Brewing Chinese Green Tea

Yes, you are on the right site. Though this blog is all about Japanese teas, this post is not here by mistake. After all, lovers of quality tea will find some of what is alluring in gyokuro present in bi luo chun as well.

In terms of brewing methods though, there is quite a bit of difference from technique to equipment. Diversity is part of what makes tea the most alluring drink in the world, at least in my admittedly biased opinion.

The Chinese style of brewing green tea can be broadly categorized into 3 main types-

  1. Top Drop (上投法)
  2. Bottom Drop (下投法)
  3. Mid Drop (中投法)

We will use an example to illustrate each of the 3:

Top drop glass brewing- xinyang maojian (信阳毛尖)

Glass brewingAs its name suggests, the top drop method means that the tea leaves are added to the ‘top’ of the vessel, or in other words, the leaves are added after the hot water.

This method is suited for delicate tea leaves, as the force of pouring water might break the brittle leaves. To avoid this, add the leaves after the hot water, and they will slowly sink and unfurl elegantly.

To observe the beauty of this, a tall glass would be an ideal pairing.

Using xinyang maojian, here are the basic steps:

  1. Warm the glass with hot water and discard
  2. Fill the glass to about 70% with water of approximately 80⁰C
  3. Add about 1g of tea leaves for every 50 ml of water
  4. Allow the tea to infuse for 2-3 minutes
  5. Drink until the tea is about 1/3 full and refill
  6. Repeat another time
  7. Drink and discard the wet leaves

Bottom drop gaiwan brewing- xihu longjing (西湖龙井)

Longjing in a glass gaiwanBottom drop is the most commonly used method and is used in most types of teas other than green teas. In green teas though, this is most suited for flat leaves that would tend to float such as longjing, taiping houkui and dinggu dafang.

We will use a gaiwan (盖碗) to brew xihu longjing, the most famous Chinese green tea. The gaiwan will help extricate the full roasted beany fragrance of longjing.

One thing to note though, the lid of the gaiwan should only be partially covered as a fully covered lid will lead to an ‘over-stewing’ of the leaves, resulting in a brew that is yellow and lacking in briskness.

The sequence is as follows:

  1. Warm the gaiwan with hot water and discard
  2. Add 1g of tea leaves for every 50 ml of water
  3. Add water of approximately 80⁰C
  4. Allow the tea to infuse for about 2 minutes
  5. Pour the liquor into a serving pitcher and decant completely
  6. Serve
  7. Repeat steps 3-6 another 3 times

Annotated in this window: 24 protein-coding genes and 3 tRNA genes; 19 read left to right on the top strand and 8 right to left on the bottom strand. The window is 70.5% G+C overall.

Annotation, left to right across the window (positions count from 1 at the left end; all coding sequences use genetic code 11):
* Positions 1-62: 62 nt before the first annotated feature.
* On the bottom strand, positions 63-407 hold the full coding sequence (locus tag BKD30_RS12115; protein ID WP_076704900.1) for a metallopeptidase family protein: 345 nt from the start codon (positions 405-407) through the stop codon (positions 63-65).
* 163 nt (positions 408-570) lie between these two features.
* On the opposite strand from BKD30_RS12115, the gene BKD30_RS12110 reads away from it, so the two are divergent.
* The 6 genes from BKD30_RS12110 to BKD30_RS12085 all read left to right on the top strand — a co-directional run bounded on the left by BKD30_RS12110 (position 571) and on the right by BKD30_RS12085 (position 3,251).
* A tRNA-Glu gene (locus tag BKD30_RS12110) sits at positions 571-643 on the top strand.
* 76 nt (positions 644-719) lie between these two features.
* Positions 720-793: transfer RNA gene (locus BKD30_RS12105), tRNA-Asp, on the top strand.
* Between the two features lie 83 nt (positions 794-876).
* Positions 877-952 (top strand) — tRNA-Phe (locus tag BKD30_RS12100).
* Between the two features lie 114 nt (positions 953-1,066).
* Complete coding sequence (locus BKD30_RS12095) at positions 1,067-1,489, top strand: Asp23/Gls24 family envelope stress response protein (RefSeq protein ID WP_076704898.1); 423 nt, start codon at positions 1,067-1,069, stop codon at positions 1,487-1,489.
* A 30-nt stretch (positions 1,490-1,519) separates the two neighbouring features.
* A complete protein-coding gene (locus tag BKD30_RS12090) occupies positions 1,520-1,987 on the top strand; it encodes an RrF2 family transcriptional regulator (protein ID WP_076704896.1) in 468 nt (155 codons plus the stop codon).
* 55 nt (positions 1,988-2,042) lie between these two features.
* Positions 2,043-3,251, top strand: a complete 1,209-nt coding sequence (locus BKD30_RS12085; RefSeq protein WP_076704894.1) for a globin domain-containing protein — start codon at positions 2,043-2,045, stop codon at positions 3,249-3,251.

Mid drop pot brewing- huangshan maofeng (黄山毛峰)

Chinese pot brewingThen there is the mid drop method. By now you probably caught on the trend and inferred that mid drop is adding the leaves after the water is filled halfway. This method is more for bud shaped leaves such as huangshan maofeng.

Generally, tea pots are not favored for green tea as it tends to ‘over-stew’ the delicate leaves but huangshan maofeng is an exception as it is protected by half-grown leaves that render it more resilient to heat.

A point to note is that the pot should be  less than 250ml (8.3 oz) as too big a vessel will overheat the leaves as well.

Here are the basic steps:

  1. Warm the pot with hot water and discard
  2. Add hot water to about 1/3 of the pot
  3. Add 1g of tea leaves for every 50 ml of water
  4. Add water of approximately 85⁰C
  5. Allow the tea to infuse for about 2 minutes
  6. Pour the liquor into a serving pitcher and decant completely
  7. Serve
  8. Repeat steps 4-7 another 2 times

About the author:

Derek Chew has never met a well-made oolong tea he didn’t adore but has more than the occasional flirtation with green teas and recently started making eyes at Sheng Pu-er.

Derek also owns and operates Peony Tea S- a Singapore based teashop committed to helping tea lovers of all levels of experience find their perfect cup of tea. Update: Unfortunately the store closed permanently in 2015.


  1. Laura Phipps
    March 13, 2013

    Thank you for sharing this informative blog post! I will have to try your different methods. I have never used a gaiwan before. Looks like I may have to get one!

    Also, I am looking for some terrific matcha. Any suggestions?

    1. Ricardo Caicedo
      March 13, 2013

      Hi Laura
      I’ll be slowly adding tea reviews to the blog, but for now how about Matcha Source?
      I also bought my matcha bowl and chasen there.

  2. Laura Phipps
    March 14, 2013

    Thanks Ricardo! I will check your link out now.


  3. Xavier
    March 16, 2013

    A useful blog post.

  4. Kyojiro Kagenuma
    March 21, 2013

    This is a good blog (^_^) It’s good to know mod’s who are knowledgeable and enthusiastic of their subject.

  5. green_tea1
    October 17, 2013

    awesome blog,thanks for sharing many information about Brewing Chinese Green Tea


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